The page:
The Black Cat

THE BLACK CAT is Martha Grimes’ 23rd Richard Jury mystery, but readers new to the author or inspector need not fear, as picking up a new one is a bit like picking up a new Miss Marple: Yes, the inspector has a background, but, no, that background is not essential to understanding the story at hand.

The similarities between Grimes and Agatha Christie don’t end there. While I would be hesitant to tag any author a modern-day Christie — could anyone really fill that role? — Grimes comes about as close as I’ve seen, pairing British culture and locales with a true whodunit storyline. Unlike many of the “mysteries” published in recent years, this is not a political thriller, there are no conspiracies, and local police do not resort to FBI, SWAT teams and all-out shoot-outs.

Our main character, Superindendent Richard Jury, does not even carry a gun. He is a good old-fashioned inspector, for lack of a better word, out to piece together clues and solve a crime — or series of them. The story opens with the murder of a woman at a local pub, The Black Cat. The only witness to the murder, as far as anyone can tell, was the pub’s — you guessed it — black cat.

The dead woman — decked to the nines in high-fashion Yves Saint Laurent and Alexander McQueen and Jimmy Choo shoes — is decidely out of place in her 10,000-quid getup in the little town of Chesham. When a similar murder occurs in London, followed by yet a third, Jury knows the three women are connected, but struggles to see how. The obvious connections fail to explain the deaths of all three, especially given their different locations.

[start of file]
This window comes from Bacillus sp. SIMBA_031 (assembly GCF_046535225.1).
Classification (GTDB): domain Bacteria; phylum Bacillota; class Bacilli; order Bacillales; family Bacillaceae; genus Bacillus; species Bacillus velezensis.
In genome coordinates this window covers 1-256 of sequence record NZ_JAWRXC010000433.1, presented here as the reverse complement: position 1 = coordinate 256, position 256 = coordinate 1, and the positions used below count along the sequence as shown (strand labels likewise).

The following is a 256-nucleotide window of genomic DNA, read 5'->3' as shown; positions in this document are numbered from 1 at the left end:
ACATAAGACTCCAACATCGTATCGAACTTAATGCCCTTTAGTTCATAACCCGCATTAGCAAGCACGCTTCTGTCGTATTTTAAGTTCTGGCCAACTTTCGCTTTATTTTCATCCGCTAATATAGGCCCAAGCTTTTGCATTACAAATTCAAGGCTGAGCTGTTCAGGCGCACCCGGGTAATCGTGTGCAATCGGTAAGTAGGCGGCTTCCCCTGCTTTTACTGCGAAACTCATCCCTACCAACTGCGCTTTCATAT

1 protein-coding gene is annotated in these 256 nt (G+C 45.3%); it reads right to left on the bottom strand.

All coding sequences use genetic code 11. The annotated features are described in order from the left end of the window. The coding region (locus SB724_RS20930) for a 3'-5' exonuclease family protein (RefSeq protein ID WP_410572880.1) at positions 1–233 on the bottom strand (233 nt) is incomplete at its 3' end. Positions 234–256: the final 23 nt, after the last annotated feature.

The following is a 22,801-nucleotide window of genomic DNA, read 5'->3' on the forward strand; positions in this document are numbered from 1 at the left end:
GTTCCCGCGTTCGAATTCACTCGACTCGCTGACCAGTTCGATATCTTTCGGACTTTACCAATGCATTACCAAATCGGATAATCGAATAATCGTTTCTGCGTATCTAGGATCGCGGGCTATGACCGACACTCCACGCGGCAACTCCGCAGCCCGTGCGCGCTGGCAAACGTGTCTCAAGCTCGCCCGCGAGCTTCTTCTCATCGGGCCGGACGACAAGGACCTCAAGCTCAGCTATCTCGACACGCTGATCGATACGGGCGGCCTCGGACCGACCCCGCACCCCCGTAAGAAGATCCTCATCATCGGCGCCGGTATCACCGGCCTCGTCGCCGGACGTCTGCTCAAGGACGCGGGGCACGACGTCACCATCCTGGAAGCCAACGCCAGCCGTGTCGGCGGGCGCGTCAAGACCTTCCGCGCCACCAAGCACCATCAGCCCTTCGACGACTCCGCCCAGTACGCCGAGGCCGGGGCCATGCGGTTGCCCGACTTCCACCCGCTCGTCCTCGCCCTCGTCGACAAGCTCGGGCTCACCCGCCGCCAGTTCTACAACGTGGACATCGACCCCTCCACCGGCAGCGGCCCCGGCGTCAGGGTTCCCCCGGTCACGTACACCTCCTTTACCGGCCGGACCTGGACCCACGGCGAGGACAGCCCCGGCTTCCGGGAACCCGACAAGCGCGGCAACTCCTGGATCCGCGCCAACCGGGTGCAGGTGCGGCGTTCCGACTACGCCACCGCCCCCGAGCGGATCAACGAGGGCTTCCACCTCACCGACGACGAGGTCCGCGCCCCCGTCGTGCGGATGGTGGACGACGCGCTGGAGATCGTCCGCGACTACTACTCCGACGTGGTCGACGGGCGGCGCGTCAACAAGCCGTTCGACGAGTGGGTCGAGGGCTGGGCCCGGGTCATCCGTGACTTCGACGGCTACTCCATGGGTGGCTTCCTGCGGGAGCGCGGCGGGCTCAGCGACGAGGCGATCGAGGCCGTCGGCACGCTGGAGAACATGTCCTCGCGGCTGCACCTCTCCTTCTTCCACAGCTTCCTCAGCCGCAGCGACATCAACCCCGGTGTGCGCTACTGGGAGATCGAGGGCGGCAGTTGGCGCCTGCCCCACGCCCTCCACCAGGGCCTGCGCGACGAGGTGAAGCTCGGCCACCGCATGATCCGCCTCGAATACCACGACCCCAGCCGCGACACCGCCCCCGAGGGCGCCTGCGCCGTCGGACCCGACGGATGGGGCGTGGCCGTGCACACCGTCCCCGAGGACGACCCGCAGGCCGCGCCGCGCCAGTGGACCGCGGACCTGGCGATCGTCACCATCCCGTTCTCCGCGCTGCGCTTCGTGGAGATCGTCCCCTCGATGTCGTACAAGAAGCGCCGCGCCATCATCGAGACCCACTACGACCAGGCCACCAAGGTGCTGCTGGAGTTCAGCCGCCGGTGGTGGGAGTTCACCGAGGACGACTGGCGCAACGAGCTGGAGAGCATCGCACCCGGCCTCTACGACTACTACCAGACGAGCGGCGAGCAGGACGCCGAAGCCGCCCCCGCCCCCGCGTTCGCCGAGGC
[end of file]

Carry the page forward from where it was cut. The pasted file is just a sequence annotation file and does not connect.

As he grapples with this strange series of events, Jury’s arch-nemesis, for lack of a better word, taunts him with stories and tales and missing pets, which may or may not be tied into the murders. Through Jury’s eyes — and through the minds of a particularly astute cat-and-dog pair — the author unfolds a clever, if somewhat unbelievable tale of escorts, murder, high fashion and intelligent animals.

The characters in THE BLACK CAT are thoroughly British — readers will find there is not a chapter in the book that does not mention tea, fry-ups or both — but these only add to the overall charm of the mystery, if one can call a mystery charming. This is not the gritty Britain depicted in so much modern fiction, but rather the quintessential one that occupies the minds of British and foreign readers alike. The story is peppered throughout with allusions to various films sure to entertain those who recognize them without confusing those who don’t (read: me).

Although Jury’s romantic backstory can be a bit confusing at times — one lost love is in a coma, but there seem to be one or two or maybe three other love interests that circle around him — this thankfully does not detract from the overall plot. As such, Grimes escapes the all-too-familiar trap of losing new readers’ interest by constantly alluding to past events for returning ones. Instead, she has crafted a masterful work of modern, British whodunit-style mystery, lacking in page-turning action, perhaps, but littered with clues and opportunities for the reader to puzzle out events for himself.

Any fan of Christie — or of traditional murder mysteries told without depending on gimmicks — are sure to enjoy Grimes’ latest offering, and readers new to Richard Jury, such as myself, will be tempted to go back and read more of his tales. —Kerry Serini

Buy it at Amazon.

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